Medieval roof finial

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Medieval roof finial

This quaint earthenware animal was found when foundations were dug for the tower of the Roman Catholic church in South Street in 1883. The body of the creature was thrown on a potter's wheel, the legs and head being added separately before glazing and firing. The fabric indicates that it was made in one of the potteries which used the sands of streams running off Dartmoor, perhaps that at Bridgetown near Totnes. When this vessel was first discovered it was thought to be an aquamanile - a vessel used at table to wash hands after a meal. In fact it is a finial - the ornamental end to the tiles on the ridge of a roof. Prior to its loss in World War II, one such finial was still visible in Exeter- the early 17th century example on the old Chevalier House in Fore Street. There was once others: for example in 1394-5 a crest tile carrying the figure of St Paul was bought for a house in High Street.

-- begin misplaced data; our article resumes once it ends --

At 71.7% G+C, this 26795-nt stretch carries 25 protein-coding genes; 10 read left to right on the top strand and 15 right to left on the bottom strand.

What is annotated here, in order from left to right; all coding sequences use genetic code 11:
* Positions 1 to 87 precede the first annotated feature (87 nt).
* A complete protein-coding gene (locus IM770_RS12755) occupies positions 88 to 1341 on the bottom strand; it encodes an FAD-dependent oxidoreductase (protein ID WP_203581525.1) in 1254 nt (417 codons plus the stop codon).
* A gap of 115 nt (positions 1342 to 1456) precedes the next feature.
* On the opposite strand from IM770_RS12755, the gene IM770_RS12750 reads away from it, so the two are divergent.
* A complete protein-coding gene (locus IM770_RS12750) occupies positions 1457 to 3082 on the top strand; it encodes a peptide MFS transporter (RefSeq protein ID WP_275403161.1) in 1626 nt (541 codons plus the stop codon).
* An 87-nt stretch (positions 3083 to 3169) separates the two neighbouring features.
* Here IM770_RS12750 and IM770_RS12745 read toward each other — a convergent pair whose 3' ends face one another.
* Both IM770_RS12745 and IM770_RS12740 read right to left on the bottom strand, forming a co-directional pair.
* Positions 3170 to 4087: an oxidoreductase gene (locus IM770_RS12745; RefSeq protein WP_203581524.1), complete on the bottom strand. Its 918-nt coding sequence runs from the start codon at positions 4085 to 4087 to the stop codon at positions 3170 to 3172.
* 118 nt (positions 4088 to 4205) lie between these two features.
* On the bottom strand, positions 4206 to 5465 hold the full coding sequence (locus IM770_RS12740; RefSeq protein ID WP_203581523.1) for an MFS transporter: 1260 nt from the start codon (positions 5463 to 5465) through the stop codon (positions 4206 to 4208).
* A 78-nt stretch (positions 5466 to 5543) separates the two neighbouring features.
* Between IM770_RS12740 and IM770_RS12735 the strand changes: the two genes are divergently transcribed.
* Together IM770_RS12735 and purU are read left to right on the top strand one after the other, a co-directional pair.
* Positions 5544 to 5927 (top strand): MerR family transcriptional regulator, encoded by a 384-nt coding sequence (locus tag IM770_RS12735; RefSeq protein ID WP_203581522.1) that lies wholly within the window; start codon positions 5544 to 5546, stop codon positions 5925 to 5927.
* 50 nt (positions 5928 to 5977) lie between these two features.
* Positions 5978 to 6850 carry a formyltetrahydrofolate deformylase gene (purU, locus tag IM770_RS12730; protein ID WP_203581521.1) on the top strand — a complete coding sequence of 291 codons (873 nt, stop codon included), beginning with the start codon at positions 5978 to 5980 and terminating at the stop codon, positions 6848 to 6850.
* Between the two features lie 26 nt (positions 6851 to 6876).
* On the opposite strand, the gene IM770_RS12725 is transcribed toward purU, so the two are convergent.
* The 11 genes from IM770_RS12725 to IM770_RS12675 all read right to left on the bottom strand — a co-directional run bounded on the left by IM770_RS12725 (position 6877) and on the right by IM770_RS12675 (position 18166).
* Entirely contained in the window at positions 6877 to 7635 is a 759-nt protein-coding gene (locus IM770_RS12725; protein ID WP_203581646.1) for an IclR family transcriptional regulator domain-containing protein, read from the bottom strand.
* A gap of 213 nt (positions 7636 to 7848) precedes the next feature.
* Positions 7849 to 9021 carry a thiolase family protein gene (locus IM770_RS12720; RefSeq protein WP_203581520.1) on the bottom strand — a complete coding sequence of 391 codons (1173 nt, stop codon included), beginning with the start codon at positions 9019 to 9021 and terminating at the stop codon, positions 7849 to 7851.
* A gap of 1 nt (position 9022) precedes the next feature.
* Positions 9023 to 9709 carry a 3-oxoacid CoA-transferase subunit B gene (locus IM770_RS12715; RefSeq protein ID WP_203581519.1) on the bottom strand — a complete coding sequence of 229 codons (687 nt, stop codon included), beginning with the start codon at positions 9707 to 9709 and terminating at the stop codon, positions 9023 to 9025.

Acknowledgments: RAM Museum

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